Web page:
The A's are the major leagues' hottest team and find themselves as unexpected contenders in the wild card race. They're facing a Yankees team that has the majors' best record. Indeed, this four-game weekend series has gained attention nationally.
So was anyone else surprised that the A's 4-3 victory Thursday night drew a crowd of just 23,382 to the Coliseum? That's about 12,000 short of a sellout.
Granted, it was a Thursday night. And it's not like an A's-Yankees game in Oakland always packs the house. Just last season, one of their games at the Coliseum drew even fewer fans -- 22,581. That was on a Tuesday night, and it came on the heels of the Memorial Day holiday, so it's somewhat understandable.
But holy cow, Thursday's turnout has to be considered a disappointment given that the series carries more magnitude than anyone could have dreamed of back in spring training. There's an assumption the A's will start attracting bigger crowds the deeper into the season if they stay in contention, but a turnout like Thursday's makes me skeptical.
"Baseball is a faster game in left field than center," Henderson said. "The ball gets on you quicker, the ball moves in different directions. Really, you've just got to have quick feet and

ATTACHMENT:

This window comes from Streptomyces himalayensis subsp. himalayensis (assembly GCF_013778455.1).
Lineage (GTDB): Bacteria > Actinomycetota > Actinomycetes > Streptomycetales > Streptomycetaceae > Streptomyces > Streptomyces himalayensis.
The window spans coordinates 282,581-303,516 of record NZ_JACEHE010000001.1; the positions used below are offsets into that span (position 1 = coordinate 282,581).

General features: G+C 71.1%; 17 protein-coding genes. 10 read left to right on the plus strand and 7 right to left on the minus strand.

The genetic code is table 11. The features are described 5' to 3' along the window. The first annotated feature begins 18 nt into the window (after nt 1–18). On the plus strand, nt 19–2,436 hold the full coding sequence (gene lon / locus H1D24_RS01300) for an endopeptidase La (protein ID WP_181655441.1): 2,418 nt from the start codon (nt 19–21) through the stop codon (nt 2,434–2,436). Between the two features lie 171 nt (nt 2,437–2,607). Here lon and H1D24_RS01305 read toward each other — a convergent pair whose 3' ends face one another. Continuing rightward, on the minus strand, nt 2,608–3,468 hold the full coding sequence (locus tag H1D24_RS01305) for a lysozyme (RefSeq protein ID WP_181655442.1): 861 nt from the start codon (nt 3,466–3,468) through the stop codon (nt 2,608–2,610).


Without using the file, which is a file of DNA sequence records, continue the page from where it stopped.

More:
Henderson, who switched from center to left as a young player in the majors, said he's confident Cespedes can make the adjustment. He also believes the A's are wise to try shifting Cespedes to left because he won't have to chase down as many balls and will therefore accumulate less wear and tear on his body.
"His offense (will improve) because he's not tired running after each ball," Henderson said.
Oakland's bullpen has allowed just five runs in 40ï»¿2/3 innings this month. It had another good night Thursday despite Ryan Cook finally allowing his first homer of the season. Cook had thrown 40ï»¿2/3 innings this season without surrendering a long ball, the longest streak in the majors among pitchers not to allow a homer.
But his ninth inning was preceded by Sean Doolittle's scoreless seventh and Grant Balfour's scoreless eighth. The A's have to continue to be thrilled with Doolittle's ability to enter more crucial situations and get outs. It bodes very well for the future of Oakland's bullpen.